Christine burgin series

The Gorgeous Nothings is proof that one of our most important poets can still amaze and teach us new thing about the practice of poetry.

—Hannah Star Rogers, Tupelo Quarterly

The first full-color publication of Emily Dickinson’s complete envelope writings in facsimile from her visually stunning manuscripts, here in a deluxe, large-scale edition

The Gorgeous Nothings

Poetry by Emily Dickinson

Edited by Jen Bervin Marta Werner

With a contribution by Susan Howe

Your Independent Bookstore Barnes & Noble

Paperback (published October 29, 2013)

ISBN
9780811221757
Price US
39.95
Price CN
42
Page Count
260

Emily Dickinson

American poet

The Gorgeous Nothings is proof that one of our most important poets can still amaze and teach us new thing about the practice of poetry.

—Hannah Star Rogers, Tupelo Quarterly

[The Gorgeous Nothings] opens up an aspect of her craft that suggests she was, in the so-called late ecstatic period of her career, experimenting with creating texts in relation to the visual, spatial, and technological possibilities of her medium—composing in response to the confines of her writing world rather than despite it.

—Jessica Michalofsky, Quarterly Conversation

An insightful new volume, The Gorgeous Nothings, edited by Jen Bervin and Marta Werner, also provides a fascinating glimpse of Dickinson by assembling images documenting the poetry she scrawled on repurposed envelopes — envelopes that have themselves been elevated to a new sort of art.

—Jennifer Day, Chicago Tribune

We see from The Gorgeous Nothings the way [Dickinson’s] art and life were not separate endeavors. Dickinson wrote poetry every time she addressed or received an envelope. Whenever there was paper around, she put quill or pencil right to it. Dickinson, master of paradox. started these un-conversations with nobody, and so many years after her death, now — in curled script, with their sweet, perfect Ms and half-formed Ys, unpublished and unseen until now — they speak to us. And they have so much yet to say.

—Brenda Shaughnessy, Los Angeles Times

The Gorgeous Nothings is one of the most ambitious, important literary feats of the year. It’s stunning, revelatory, and it functions as a key text to Dickinson’s oeuvre: seeing it demands a tectonic shift in the way we read her, brings her back to us even more extremely idiosyncratic than we could have guessed.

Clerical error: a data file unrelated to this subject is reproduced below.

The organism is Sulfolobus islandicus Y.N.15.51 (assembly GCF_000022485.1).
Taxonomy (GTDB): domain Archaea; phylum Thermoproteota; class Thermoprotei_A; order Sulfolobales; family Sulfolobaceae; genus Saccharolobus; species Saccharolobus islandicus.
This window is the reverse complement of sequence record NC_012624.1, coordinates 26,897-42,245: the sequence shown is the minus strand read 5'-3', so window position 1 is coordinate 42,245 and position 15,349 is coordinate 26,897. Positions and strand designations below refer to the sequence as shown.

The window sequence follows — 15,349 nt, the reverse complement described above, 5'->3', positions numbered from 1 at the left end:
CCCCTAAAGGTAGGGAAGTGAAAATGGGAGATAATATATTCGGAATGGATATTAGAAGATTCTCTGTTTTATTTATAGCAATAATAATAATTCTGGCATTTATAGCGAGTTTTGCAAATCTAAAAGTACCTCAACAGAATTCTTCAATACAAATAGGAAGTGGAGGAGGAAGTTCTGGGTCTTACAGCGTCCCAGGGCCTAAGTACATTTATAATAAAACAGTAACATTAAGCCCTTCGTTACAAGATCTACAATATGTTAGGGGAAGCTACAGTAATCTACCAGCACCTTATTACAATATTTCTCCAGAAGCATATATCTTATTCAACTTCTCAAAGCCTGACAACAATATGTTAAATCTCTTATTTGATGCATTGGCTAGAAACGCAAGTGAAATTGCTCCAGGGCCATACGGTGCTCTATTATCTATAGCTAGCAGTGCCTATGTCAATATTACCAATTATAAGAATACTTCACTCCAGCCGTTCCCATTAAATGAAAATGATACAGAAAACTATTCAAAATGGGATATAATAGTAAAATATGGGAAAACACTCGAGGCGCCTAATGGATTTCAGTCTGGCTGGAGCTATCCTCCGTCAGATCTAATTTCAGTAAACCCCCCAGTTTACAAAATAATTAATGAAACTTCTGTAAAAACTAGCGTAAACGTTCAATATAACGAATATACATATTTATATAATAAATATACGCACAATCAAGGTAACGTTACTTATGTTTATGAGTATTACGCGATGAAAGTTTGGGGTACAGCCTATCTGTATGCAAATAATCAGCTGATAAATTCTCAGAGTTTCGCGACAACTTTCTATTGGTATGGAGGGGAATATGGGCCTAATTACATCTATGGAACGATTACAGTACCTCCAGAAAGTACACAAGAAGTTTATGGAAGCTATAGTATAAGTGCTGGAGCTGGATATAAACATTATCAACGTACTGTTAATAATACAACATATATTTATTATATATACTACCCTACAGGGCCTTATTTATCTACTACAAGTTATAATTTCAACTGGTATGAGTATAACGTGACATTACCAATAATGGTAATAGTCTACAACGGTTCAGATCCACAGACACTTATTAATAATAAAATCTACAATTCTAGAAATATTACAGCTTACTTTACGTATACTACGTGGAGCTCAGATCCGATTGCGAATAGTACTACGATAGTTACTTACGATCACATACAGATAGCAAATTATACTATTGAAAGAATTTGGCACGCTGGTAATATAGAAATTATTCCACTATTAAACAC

—Camden Avery, The Rumpus

For years, Dickinson critics have been looking for some kind of order among the manuscripts - some way to describe or theorize the ‘filing system’ that the poet left and we found. In The Gorgeous Nothings, instead, what’s restored to these traces of the work is a sense of occasioned disorder. What’s been preserved through time in her handwriting is the decision to occupy the page. The page becomes just as important as the writing.

—Katie Peterson, Los Angeles Review of Books

The beautiful reproduction, on the pages of The Gorgeous Nothings, of what might seem only negligible scraps of waste paper brings us closer to the restlessness of the constantly thinking poet who, in her later years, repeatedly seized her pencil and a fragment of an envelope to write about the lowliest and the most exalted states of being.

—Helen Vendler, The New Republic

Visual poets around the world will soon be mining these endlessly suggestive fragments.

—Marjorie Perloff, Times Literary Supplement

The shocks are in the words, with other, lingering, aftershocks following in the visual details of their settings. The great thing about this indispensable book is…that it gives us all of this, complete.

—Holland Cotter, The New York Times

The Gorgeous Nothings claims our attention with a new Emily Dickinson. This edition itself is a work of art.

—Susan Howe

This exquisitely produced book—lovingly curated by Bervin and Werner—allows you to encounter Emily Dickinson’s “envelope poems” in full-color facsimile for the first time. It’s an experience suspended between reading and looking, of toggling between those two modes of perception, and it thoroughly refreshes both.

—Ben Lerner, The New Yorker

This book is a testament to the lasting power of Dickinson’s work and a new insight into the way her work arose. It’s suitably gorgeous production and lyrical accompanying essays make it a treat for the eye and the mind.

The Australian

The Gorgeous Nothings works as both an engrossing visual treat and an affecting work of literature, giving us a keen and tangible sense of not only of Dickinson’s writing, but of how she wrote.

Bookforum